University of Cambridge > > Seminars on Adaptation to Climate Change > INTEGRATING ADAPTATION AND MITIGATION SOLUTIONS


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  • UserProfessor Julian Hunt (Lord Hunt of Chesterton), Professor of Climate Modelling, University College, London
  • ClockThursday 05 February 2009, 17:00-18:00
  • HouseSt Edmund’s College, Garden Room.

If you have a question about this talk, please contact Sir Brian Heap rbh22.

Key mechanisms for how the atmosphere and climate generally responds to large scale human influences need to be understood scientifically. Explanations should also be in terms that are more understandable to policy makers than computer predictions and data on a global scale, which have featured too much in the recent public debate in the UK (eg Lords Hansard July 15 2008). Some human influences on the climate have global impacts and require mitigation measures that have a global effect, eg in reduced green house gas emissions. Serious influences are also caused on regional and local scales, such as desertification, aerosol pollution and urban heat islands. Adaptation policies have to deal with the impacts on society of climatic and environmental hazards that occur on local and regional scales. These tend to be strongest where there are pronounced orographic features and strong feedbacks between surface processes and the atmosphere. Local scale mitigation can also contribute to adaptation on a local scale eg through forestation and sustainable urbanization-on the mega city scale.(see Predictions of global climate change also have to consider upscale processes where both the variability and long term changes at a regional scale are having global effects, such as ice and perma frost melting in polar regions. The application of local mesoscale numerical models and idealized flow studies provide insights about these mechanisms beyond those of current global climate models. They can provide tools for examining combined effects of mitigation and adaptation measures.

A policy map, together with system modeling, can be used to explore climate strategies by relating how the inputs (physical facilities, natural resources, and human capacity/response/feedback) can be optimally applied to achieve separately or together by integration the double objectives of (i) mitigation through non-fossil energy and conservation and (ii) adaptation through resilience against climatic and environmental hazards, and through long-term sustainability. These need to be achieved on appropriate time scales while ensuring nation-wide and international stability.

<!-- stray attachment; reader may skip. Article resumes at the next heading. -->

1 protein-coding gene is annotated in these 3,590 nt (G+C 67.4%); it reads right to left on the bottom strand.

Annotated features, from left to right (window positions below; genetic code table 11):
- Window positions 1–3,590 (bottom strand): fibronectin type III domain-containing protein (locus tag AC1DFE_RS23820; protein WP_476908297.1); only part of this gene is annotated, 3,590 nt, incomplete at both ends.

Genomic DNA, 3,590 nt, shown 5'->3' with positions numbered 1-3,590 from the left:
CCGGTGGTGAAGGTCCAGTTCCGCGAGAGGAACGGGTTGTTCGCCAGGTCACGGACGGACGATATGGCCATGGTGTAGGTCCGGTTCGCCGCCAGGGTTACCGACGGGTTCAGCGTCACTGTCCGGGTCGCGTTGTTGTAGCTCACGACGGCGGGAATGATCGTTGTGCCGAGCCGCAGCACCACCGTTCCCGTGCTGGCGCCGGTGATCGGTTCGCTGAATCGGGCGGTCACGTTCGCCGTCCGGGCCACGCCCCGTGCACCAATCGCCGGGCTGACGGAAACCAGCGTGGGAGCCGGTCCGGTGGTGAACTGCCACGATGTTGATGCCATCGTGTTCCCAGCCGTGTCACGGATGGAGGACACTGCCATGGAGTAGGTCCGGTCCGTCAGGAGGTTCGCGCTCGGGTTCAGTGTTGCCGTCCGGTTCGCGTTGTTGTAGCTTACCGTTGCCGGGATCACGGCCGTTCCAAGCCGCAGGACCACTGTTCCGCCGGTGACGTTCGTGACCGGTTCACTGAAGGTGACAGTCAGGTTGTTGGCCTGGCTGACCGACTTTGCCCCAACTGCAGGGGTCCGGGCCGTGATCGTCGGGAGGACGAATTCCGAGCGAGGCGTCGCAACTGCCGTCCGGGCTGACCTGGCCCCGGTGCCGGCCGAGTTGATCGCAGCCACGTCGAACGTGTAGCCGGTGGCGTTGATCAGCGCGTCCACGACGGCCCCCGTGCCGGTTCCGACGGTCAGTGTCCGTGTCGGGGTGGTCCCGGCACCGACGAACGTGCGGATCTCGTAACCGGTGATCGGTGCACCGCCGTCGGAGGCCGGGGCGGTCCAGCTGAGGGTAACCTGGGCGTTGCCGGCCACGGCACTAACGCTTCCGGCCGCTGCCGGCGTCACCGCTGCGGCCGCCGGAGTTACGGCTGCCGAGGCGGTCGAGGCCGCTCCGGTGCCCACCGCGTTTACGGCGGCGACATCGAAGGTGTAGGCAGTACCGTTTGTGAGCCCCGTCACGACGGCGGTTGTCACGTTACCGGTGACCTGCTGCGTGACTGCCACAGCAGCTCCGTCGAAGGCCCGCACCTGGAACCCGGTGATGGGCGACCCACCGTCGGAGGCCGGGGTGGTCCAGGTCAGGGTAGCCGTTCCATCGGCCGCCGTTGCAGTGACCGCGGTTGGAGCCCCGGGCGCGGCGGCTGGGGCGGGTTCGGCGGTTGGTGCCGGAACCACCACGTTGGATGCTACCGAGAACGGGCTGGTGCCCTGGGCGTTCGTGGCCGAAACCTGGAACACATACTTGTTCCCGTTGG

Professor Hunt’s current position is Visiting Fellow of the Malaysian Commonwealth Studies Centre in Cambridge University. He is a Fellow of Trinity College Cambridge, Honorary Professor in the Department of Applied Mathematics and Theoretical Physics, Cambridge, J.M. Burgers visiting professor at the Delft University of Technology, Visiting Professor at Arizona State University, Pierre Fermat Visiting Professor in Toulouse, and Academic Director of the Lighthill Risk Network. He is Emeritus Professor of Climate Modelling in the Department of Earth Sciences, and Honorary Professor of Mathematics at University College London. He was Director-General and Chief Executive of the Meteorological Office from 1992-1997, and was created a Baron in the House of Lords (with the title Lord Hunt of Chesterton) in May 2000.

Professor Hunt’s recent research has been on mesoscale and meteorology, policy questions about environmental and climate change, and his studies have been applied to many problems in environmental fluid dynamics including building design, the siting of wind-energy generators and air pollution. He has been a consultant to UK and international companies and government departments, and, with colleagues, formed Cambridge Environmental Research Consultants Ltd (CERC) which developed environmental software including a new air pollution dispersion model, now the standard model for the UK Environment Agency.

This talk is part of the Seminars on Adaptation to Climate Change series.

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